The Orville continues to be a sci-fi ‘dramedy’ that quietly pushes boundaries established by its antecedent, “Star Trek: The Next Generation” (to which The Orville is, in many ways, a spiritual sequel).
****UNION STARSHIP-SIZED SPOILERS!!****
“A Happy Refrain” is another of The Orville’s character-driven ‘bottle shows’ (episodes which generally take place more or less entirely on the ship). These usually create nice opportunities to focus on character (or characters) instead of the usual plot mechanics. In this case, the mission involves observation of a binary star system (nice visual, but little more than FX-dressing on an already substantive story), with a shipboard music concert as well (once again, music and old musical references are strong recurring motifs in this series).
A comic subplot with stoic, macho alien Bortus growing a mustache provides a few chuckles too, but the centerpiece story is an atypical tale of love between a middle-aged, single mother of two boys, ship’s physician Dr. Claire Finn (Penny Johnson Jerald), and ship’s resident science officer, an emotionless android named Isaac (Mark Jackson).
The relationship between Claire and Isaac had been slowly building since the they crashed in a shuttle together (along with her two sons) in last season’s “Into The Fold”, where Isaac acted as defender/protector/mentor for Claire’s two troublesome boys. Since then, the android has tutored Claire’s youngest son Marcus in piano, and has become a valued confidante for Claire as well.
After Marcus gives a recital for the crew, Claire realizes just how deeply Isaac has worked his way into her life.
Claire, with prodding from Kelly (Adrianne Palicki) and new ship’s security chief Talla Keylani (Jessica Szohr), decides to ask the android out on a date to the ship’s gala symphony concert. Isaac accepts, reiterating that it creates an excellent opportunity for observation of human rituals… and that is all it apparently means to the machine who is physically incapable of seeing it as anything else.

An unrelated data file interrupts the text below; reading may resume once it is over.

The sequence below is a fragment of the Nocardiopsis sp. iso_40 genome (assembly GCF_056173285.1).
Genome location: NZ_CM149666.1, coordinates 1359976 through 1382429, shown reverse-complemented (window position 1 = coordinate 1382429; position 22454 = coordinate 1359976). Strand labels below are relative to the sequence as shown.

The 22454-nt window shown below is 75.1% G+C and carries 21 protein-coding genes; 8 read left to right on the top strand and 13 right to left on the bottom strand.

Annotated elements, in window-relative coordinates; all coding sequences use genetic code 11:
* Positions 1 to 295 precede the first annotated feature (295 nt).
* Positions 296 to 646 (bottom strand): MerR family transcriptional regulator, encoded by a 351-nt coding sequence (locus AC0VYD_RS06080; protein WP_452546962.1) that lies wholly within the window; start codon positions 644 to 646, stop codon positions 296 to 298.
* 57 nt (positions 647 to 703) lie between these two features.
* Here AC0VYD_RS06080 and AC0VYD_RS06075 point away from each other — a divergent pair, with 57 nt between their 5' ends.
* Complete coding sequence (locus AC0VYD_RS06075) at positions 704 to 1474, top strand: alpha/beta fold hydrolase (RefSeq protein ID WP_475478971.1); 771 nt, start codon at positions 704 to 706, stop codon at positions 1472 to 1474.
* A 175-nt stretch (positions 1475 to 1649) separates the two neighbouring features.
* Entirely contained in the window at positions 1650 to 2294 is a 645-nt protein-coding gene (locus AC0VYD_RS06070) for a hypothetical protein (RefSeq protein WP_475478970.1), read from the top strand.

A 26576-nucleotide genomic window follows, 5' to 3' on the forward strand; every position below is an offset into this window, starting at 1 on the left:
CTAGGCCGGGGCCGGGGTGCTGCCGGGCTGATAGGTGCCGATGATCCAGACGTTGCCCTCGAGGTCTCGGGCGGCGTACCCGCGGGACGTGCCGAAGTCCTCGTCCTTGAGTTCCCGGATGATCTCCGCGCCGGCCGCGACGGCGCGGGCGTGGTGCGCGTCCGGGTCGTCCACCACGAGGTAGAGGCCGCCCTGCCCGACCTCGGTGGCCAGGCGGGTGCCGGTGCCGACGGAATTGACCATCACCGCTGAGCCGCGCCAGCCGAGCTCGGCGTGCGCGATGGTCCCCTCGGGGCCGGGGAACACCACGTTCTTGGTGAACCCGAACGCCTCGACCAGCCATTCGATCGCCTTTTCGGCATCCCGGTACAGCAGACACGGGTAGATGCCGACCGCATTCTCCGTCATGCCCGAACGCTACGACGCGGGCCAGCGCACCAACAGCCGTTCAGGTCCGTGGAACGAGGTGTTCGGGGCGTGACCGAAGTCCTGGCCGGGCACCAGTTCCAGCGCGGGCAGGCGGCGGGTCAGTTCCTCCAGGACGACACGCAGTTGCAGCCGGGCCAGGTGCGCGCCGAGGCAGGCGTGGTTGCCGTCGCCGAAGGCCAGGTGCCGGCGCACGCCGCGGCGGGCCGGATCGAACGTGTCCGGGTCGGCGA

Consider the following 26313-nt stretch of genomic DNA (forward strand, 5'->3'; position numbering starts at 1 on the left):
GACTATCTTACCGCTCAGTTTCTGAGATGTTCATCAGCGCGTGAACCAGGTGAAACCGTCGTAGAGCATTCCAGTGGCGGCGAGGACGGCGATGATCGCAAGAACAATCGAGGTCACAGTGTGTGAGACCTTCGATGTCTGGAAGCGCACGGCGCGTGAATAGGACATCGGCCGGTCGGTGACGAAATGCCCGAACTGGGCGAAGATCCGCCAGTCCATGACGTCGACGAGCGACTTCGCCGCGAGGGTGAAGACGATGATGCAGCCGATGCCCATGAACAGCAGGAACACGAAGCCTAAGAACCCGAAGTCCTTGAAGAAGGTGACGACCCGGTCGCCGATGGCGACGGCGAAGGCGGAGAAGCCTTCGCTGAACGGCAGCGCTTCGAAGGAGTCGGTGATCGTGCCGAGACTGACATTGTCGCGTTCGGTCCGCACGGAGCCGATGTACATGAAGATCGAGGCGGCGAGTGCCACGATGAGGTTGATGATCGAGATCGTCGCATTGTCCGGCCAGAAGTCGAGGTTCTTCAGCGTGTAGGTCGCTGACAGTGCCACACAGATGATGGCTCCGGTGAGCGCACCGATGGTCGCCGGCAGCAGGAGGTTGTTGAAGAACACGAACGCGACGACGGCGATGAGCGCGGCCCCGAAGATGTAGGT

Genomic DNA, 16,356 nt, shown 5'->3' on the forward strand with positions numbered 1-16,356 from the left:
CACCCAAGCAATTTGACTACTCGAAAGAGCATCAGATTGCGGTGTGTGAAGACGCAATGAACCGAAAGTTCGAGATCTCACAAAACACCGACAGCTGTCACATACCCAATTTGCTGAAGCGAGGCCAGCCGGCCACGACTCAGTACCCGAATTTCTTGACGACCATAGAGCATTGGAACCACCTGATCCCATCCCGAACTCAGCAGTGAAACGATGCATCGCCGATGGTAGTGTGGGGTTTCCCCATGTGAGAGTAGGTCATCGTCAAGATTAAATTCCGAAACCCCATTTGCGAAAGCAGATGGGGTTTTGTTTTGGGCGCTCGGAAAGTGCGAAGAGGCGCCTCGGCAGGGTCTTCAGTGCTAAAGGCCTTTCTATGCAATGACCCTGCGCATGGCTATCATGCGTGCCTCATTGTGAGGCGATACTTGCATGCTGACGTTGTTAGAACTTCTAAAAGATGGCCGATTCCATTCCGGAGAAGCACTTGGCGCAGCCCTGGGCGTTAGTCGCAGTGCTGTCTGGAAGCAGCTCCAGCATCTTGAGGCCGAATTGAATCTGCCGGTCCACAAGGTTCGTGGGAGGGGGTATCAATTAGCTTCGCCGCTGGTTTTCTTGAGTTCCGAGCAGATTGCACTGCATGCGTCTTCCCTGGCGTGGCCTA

After the concert, a fully-clothed Isaac takes her to a dinner for two at a recreation of Claire’s favorite restaurant in one of the ship’s holographic simulators. Claire learns Isaac has downloaded every biographical detail of Claire’s life before the date, sucking the spontaneity out of the ‘getting to know her’ part of the evening. After this initial disappointment, Claire is not sure where to go next with this ‘human-cyborg relation.’
Sensing that he’s screwed things up with his attempt at ‘dating’, Isaac seeks advice from the ship’s resident ladies’ man, chief engineer John LeMarr (J. Lee), who comes up with a brilliant idea for the android to take things to the next level with his would-be human paramour.
Claire meets Isaac at one of the ship’s simulator, per his request, where he surprises her by wrapping his outer casing in a holographic human appearance, allowing actor Mark Jackson a delightful opportunity to play Isaac without his restrictive robotic outerwear. Claire is deeply moved by seeing Isaac “in the flesh” (so to speak) and the two soon take things to an intimate level. It’s a beautiful sight indeed to see a middle aged mother of two (by choice) allowing herself to be a fully realized sexual being with a person who at least appears to be a much younger-looking man. We do not see such things in television nearly often enough, in my opinion.
As with many love stories, sex complicates things. Isaac feels he has reached the end of his ‘mission’ to observe human love relationships (which is all this entire ‘experiment’ initially meant to the emotionless robot). He tells LeMarr he wants to move on now. LeMarr advices him to do so by acting like a jerk, so that Claire will want to terminate their relationship on her terms. Claire arrives in her quarters after a shift to see Isaac, on the couch in dirty underwear, doing his best impression of a cliche s#!tty husband right out of a Martin Scorsese movie. Realizing he’s doing this deliberately to get her to break up with him, a deeply hurt and offended Claire tells him ‘mission accomplished’ and kicks his electronic ass out.
A curious thing then occurs during a mission to observe a binary star system…the emotionless, perfect android Isaac begins to make errors (!). Isaac excuses himself to perform an immediate self-diagnostic. He then engages in a heart-to-battery chat with Captain Ed Mercer (writer/producer/star & director Seth MacFarlane); this is the guy who wrote the book on heartbreak. Ed breaks down for Isaac what he’s already surmised for himself; he misses Claire… she got “under his skin” and now he wants her back.